Formal volunteering does not stop cognitive decline, which Proulx said typically starts when people are in their 40s, but it makes the decline less steep.
“The thing that we don’t know,” she said, “is what it is about volunteering that’s beneficial.”
Proulx suggests volunteering is beneficial because it stimulates the brain. When volunteering a person must follow directions, solve problems and be active, all of which engage working memory and processing.
As a way to stratify participants of the Health and Retirement Study, Proulx’s team broke them down into those who volunteered 1-99 hours per year, 100-199 hours and 200-plus hours.
Proulx’s study found the benefits of formal volunteering plateaued at 200 hours per year.
“Let’s say the average year, you are available for 50 weeks,” Proulx said. “Two hundred hours is a few hours a week. It’s possible that more than that doesn’t add anything to the protective effects of volunteering. Doing more might just be too much, and maybe it’s competing with other things that are good for your health, like reading or spending time with friends.”
The study also compared those who volunteered formally – people like Whitelow and Rimpson who work through the AAA – and those who volunteered informally – like those who lend a hand to a friend, neighbor or family member in need.
Formal volunteering, of any length, was associated with higher levels of cognitive functioning than informal volunteering.
Volunteering in Southwest Michigan
This year, 89 senior citizens – average age 72 – have volunteered more than 89,000 hours helping approximately 460 kids across Berrien, Cass and Van Buren counties through AAA’s Foster Grandparent Program, according to program coordinator Rose Egelhaaf.
But the program is far from the only opportunity for those looking to lend a hand.
Volunteer Southwest Michigan has a wide swath of volunteer opportunities in the tri-county area.
Last year, the nonprofit accounted for nearly 44,000 service hours, which have a monetary value of more than $1 million, according to its 2016 annual report.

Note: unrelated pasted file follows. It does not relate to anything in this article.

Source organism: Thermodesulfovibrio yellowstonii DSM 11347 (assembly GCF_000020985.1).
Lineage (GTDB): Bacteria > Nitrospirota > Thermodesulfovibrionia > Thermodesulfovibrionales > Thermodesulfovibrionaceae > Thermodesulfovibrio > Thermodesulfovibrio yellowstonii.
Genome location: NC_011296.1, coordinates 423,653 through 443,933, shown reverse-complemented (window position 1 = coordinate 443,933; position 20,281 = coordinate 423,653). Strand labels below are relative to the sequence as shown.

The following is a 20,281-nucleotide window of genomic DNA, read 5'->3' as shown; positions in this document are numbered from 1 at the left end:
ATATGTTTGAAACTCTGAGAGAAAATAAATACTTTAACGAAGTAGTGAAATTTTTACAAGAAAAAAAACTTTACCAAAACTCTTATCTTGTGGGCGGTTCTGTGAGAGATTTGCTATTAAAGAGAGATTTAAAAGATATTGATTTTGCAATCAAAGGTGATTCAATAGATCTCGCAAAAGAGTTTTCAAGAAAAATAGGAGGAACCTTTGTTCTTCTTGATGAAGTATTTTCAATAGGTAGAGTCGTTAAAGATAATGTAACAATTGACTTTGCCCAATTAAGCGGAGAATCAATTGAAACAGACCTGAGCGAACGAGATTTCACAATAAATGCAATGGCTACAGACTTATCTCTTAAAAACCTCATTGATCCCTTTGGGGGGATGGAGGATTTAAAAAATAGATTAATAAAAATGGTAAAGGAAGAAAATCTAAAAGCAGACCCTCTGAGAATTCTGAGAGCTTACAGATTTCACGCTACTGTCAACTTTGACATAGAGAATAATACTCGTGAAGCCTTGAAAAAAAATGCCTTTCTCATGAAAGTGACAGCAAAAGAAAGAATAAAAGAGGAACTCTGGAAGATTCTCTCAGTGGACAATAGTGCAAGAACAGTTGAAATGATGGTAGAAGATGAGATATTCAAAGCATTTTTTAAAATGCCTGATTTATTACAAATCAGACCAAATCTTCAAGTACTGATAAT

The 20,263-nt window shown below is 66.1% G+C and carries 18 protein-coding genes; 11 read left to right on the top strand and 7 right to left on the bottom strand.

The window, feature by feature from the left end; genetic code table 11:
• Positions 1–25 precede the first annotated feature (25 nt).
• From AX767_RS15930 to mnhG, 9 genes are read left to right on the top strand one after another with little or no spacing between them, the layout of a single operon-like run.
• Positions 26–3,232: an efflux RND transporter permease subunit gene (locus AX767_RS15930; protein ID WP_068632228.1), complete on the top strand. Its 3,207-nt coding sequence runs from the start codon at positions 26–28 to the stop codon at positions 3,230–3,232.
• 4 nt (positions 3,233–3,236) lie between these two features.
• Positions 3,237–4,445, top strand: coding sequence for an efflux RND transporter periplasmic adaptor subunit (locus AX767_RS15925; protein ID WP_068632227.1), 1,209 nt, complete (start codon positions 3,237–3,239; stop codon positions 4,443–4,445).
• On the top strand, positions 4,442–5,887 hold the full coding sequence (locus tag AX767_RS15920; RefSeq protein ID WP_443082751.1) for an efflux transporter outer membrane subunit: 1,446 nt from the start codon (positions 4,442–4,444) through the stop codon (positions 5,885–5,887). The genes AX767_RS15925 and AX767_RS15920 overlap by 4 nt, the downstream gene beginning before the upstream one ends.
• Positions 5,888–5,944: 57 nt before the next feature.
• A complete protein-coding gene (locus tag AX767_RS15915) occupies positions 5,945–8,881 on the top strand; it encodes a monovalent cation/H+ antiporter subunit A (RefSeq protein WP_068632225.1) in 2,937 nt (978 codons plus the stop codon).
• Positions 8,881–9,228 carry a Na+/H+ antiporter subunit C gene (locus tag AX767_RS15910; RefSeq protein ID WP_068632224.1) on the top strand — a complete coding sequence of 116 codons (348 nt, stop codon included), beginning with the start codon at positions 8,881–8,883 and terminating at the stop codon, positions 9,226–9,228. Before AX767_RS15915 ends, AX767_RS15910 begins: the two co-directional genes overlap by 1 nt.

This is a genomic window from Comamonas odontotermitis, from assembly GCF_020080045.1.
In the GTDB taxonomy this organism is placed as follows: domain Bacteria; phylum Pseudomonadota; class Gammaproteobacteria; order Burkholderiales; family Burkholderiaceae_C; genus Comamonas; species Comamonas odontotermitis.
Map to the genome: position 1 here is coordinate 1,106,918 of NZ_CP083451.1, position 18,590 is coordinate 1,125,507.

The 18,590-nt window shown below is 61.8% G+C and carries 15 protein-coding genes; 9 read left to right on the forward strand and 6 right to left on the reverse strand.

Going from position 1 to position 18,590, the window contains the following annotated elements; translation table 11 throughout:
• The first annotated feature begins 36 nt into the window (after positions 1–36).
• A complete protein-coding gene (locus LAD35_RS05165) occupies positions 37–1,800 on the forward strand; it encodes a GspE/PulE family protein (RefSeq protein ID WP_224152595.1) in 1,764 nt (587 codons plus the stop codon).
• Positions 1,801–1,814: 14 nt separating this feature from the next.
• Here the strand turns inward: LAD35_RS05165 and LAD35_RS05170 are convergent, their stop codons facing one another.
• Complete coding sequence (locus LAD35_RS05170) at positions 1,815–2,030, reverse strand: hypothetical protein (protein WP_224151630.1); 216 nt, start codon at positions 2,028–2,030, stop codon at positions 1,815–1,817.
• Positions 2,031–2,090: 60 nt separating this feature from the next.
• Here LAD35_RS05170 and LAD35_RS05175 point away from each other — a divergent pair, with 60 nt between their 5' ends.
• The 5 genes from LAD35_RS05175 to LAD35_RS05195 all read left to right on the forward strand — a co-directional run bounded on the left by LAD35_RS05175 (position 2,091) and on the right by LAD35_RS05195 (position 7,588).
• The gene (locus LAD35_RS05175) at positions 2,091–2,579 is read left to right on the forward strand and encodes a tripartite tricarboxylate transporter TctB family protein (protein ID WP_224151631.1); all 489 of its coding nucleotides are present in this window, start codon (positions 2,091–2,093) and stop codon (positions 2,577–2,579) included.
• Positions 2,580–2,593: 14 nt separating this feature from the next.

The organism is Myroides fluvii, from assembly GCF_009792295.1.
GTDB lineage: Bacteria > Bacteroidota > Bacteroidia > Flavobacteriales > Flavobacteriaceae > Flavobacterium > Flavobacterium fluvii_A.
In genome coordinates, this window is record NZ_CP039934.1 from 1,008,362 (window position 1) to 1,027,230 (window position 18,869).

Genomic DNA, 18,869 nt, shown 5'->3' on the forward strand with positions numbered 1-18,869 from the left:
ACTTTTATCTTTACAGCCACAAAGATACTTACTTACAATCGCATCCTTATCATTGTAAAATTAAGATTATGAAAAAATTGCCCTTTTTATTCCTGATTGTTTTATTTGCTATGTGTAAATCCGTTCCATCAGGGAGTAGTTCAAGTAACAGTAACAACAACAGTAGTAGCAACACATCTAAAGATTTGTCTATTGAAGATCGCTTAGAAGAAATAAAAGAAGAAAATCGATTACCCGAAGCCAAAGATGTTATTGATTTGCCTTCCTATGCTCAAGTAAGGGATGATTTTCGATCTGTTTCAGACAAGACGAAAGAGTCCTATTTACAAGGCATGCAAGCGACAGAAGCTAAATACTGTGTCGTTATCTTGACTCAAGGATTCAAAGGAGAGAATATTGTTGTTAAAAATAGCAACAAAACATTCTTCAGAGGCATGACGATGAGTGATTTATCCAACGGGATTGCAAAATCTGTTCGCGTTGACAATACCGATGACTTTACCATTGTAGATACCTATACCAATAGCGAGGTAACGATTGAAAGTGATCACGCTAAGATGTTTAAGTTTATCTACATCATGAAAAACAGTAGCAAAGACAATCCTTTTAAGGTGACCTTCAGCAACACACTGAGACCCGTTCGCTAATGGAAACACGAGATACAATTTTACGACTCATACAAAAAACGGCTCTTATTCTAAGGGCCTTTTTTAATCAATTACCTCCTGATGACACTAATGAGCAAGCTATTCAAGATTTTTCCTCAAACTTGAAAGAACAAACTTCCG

That only counts the people who signed up for opportunities through its website, www.volunteerswmi.org, said Sarah Kolbeck, director of client services and data processing. It doesn’t count people who see an opportunity on the website or in the newspaper and call the nonprofit directly.
“Our main goal is to connect individuals in the community to volunteer opportunities,” she said. “How we do that is we have partner nonprofits who can post their volunteer opportunities on our website for free.”
More than 250 nonprofits, some more active than others, post opportunities for a wide range of ages.
“Individuals who are 60-plus have a lot of skills and things they can offer,” Kolbeck said. “Some people, they are looking at retirement, and they think, ‘What am I going to fill my time with?’ They worked so hard their whole life, and it’s just a matter of not just keeping busy, but getting out of the house. It keeps them engaged with other people.
“I think, for them, it’s that social engagement that really brings happiness,” she said. “And obviously that sparks neurons and the mental capacity to think outside the box and keep going and stay engaged.”